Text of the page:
The act or process of achieving understanding or knowledge of oneself; or becoming aware of one’s true potential, character, motives, etc.
- His soliloquies
- His attitude toward other characters
Hamlet is known to continuously question himself through his soliloquies, which shows he has lost faith in humanity and free will. He thoroughly analyzes himself and life in general. Hamlet has many insecurities and uncertainties about getting revenge. Due to his hesitation in killing Claudius, he feels more and more isolated, and thinks he can only look within himself for answers. Here is an example of Hamlet questioning himself in a soliloquy:
“O all you host of heaven! O earth! What else?
And shall I couple hell?”‘ (1.5.92-93)
This is the first time Hamlet questions himself and it is evident that the knowledge of his father’s murder has triggered this. In addition, Hamlet is under a lot of pressure. Pressure to accept his mother’s marriage to his uncle, pressure to accept Claudius as the new king, pressure to be emotionally strong in regards to his father’s death and the pressure from the ghost to get revenge all challenge Hamlet’s strength to self. His alteration into insanity was a direct consequence of stress.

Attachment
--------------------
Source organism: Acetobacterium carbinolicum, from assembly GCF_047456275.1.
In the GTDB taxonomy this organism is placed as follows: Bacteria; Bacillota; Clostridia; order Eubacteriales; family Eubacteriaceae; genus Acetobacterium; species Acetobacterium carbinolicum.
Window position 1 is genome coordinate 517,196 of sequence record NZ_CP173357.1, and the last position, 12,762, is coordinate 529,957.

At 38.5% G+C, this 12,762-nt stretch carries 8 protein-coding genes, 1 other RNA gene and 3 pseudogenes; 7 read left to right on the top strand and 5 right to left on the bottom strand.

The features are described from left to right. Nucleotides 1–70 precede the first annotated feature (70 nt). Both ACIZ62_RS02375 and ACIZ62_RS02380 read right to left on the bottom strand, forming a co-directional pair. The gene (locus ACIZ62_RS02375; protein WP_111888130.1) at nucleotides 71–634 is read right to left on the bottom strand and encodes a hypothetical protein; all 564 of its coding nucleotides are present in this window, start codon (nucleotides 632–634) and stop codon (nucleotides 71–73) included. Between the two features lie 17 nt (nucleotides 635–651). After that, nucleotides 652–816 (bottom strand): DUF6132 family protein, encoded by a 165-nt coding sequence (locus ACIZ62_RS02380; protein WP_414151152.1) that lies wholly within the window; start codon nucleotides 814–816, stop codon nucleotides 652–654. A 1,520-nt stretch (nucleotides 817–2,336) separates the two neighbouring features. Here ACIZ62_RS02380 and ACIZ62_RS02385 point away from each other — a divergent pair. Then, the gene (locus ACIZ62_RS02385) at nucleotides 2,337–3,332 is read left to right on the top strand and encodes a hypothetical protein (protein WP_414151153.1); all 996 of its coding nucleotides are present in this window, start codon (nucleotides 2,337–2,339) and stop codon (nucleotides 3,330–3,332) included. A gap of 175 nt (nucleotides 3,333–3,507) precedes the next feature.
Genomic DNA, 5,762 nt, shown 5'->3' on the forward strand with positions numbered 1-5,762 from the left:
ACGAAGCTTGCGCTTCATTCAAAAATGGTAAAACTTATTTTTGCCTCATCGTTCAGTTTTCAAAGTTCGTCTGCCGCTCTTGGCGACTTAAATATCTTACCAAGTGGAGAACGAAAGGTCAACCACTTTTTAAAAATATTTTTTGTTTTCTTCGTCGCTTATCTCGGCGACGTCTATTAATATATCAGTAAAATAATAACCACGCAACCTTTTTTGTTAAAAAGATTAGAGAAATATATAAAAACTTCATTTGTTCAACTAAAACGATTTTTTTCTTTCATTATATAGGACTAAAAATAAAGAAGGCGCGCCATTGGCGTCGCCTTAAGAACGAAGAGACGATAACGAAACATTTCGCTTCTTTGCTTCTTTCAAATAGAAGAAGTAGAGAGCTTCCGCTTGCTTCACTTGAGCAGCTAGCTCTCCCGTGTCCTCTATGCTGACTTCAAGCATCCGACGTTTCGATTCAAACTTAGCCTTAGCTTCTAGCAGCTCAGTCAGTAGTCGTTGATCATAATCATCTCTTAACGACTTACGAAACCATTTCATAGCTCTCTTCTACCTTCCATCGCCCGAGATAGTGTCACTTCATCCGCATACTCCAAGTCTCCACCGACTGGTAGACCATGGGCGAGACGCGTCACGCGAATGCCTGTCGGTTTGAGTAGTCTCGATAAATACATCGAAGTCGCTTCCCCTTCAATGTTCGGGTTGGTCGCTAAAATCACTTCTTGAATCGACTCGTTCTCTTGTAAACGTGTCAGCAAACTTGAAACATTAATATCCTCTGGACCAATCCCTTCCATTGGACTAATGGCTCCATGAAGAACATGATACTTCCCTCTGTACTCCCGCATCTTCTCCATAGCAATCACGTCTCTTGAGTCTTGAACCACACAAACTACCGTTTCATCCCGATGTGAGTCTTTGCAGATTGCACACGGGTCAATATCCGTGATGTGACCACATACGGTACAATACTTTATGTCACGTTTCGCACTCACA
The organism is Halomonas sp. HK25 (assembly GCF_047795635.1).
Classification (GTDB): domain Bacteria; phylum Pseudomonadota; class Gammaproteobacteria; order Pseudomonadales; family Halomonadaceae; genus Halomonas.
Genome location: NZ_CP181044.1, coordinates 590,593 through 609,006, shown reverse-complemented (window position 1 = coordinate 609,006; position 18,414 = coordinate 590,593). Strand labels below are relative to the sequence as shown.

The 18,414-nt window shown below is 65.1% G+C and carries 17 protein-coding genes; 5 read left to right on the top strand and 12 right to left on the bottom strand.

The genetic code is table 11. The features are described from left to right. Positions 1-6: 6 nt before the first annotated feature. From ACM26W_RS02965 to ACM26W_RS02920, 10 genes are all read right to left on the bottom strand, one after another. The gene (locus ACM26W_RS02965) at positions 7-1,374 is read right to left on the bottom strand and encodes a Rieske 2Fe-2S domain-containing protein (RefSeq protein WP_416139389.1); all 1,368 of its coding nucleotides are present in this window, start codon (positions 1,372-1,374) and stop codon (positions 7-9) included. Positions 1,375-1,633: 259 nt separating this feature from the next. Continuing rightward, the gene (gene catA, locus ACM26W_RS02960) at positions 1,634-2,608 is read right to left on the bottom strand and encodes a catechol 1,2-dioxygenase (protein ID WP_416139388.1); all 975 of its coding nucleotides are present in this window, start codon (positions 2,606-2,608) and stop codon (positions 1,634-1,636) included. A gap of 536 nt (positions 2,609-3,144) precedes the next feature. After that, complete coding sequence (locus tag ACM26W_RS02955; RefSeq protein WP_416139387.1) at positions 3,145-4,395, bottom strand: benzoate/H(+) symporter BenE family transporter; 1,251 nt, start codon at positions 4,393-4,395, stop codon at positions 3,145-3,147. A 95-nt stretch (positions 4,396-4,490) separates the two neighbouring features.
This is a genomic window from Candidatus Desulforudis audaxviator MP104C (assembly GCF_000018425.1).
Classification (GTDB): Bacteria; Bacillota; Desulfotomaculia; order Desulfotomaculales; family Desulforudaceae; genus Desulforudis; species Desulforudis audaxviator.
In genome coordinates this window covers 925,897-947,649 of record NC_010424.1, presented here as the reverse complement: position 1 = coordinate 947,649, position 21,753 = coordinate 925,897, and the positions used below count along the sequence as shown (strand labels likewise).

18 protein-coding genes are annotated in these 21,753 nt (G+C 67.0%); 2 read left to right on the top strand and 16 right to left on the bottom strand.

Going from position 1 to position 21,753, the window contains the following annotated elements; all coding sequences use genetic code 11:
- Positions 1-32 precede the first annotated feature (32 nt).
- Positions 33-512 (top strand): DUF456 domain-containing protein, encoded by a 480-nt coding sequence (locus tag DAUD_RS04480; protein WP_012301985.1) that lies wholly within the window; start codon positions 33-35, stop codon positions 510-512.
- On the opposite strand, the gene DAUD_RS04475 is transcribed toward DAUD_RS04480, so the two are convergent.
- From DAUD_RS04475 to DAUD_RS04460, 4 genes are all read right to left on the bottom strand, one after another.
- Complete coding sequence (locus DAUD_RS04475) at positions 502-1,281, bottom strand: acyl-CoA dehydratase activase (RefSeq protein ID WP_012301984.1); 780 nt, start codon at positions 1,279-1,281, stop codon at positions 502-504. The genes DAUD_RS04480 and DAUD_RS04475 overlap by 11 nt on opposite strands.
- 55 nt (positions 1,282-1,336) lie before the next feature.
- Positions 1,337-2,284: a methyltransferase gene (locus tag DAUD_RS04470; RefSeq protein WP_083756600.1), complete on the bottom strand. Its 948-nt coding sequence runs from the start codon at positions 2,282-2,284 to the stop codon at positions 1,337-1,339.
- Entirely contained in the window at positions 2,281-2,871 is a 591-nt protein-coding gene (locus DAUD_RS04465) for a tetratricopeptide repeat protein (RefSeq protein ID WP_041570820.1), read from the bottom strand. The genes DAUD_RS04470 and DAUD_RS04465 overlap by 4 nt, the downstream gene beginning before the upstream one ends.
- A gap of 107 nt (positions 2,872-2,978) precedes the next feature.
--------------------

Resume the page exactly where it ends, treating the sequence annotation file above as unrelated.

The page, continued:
However, Hamlet’s character has changed because of the events that have occurred throughout the play. He is now considered as an informed and determined man. In his final soliloquy, a different side of Hamlet is seen. He has returned from England and is prepared to kill the king, and even though he is still questioning himself, Hamlet has a strong sense of determination.
Hamlet’s self-discovery finally comes along when Hamlet accepts death, does not question it or lose himself like how he has previously done. He realizes that death is something that happens to everyone and is inevitable, and all that matters to him now is being prepared for what is to come.
“If it be now, ’tis not
to come. If it be not to come, it will be now. If it
be not now, yet it will come—the readiness is all.
Since no man of aught he leaves knows, what is ’t
to leave betimes? Let be.” (5.2.210-214)
Despite the change in himself, his previous self has made the tragedy what it is.